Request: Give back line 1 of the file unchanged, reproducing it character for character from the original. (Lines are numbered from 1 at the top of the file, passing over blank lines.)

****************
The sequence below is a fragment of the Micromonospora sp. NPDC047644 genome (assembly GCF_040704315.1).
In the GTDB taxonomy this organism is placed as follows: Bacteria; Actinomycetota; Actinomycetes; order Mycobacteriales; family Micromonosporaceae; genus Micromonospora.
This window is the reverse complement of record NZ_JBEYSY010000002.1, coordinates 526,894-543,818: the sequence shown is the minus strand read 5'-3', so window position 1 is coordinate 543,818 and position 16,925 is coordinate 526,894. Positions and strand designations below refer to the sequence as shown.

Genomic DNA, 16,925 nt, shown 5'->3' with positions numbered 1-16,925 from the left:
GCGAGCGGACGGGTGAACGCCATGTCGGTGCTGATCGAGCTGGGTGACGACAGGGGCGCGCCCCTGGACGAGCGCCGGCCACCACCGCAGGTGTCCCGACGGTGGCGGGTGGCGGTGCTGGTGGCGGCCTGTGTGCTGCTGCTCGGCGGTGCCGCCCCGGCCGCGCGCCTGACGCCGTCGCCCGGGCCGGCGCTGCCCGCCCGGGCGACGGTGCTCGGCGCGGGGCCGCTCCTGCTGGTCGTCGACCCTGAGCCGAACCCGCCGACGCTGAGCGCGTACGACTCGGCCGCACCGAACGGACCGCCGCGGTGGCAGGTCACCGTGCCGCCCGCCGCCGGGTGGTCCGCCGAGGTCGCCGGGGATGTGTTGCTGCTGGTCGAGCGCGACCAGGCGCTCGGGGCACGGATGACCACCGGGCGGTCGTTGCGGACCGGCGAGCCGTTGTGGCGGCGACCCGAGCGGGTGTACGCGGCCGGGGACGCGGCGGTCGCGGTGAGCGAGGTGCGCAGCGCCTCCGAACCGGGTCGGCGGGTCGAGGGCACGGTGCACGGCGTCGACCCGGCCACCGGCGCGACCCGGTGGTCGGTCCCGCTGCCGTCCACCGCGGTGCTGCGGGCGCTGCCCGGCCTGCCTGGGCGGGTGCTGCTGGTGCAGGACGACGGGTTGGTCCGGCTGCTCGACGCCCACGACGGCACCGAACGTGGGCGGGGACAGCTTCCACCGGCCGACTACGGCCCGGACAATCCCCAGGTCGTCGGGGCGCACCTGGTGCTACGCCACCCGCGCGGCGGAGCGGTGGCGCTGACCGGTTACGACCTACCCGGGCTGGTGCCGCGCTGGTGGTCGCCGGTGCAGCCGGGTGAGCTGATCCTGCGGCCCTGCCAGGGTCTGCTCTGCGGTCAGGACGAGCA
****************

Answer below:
The sequence below is a fragment of the Micromonospora sp. NPDC047644 genome (assembly GCF_040704315.1).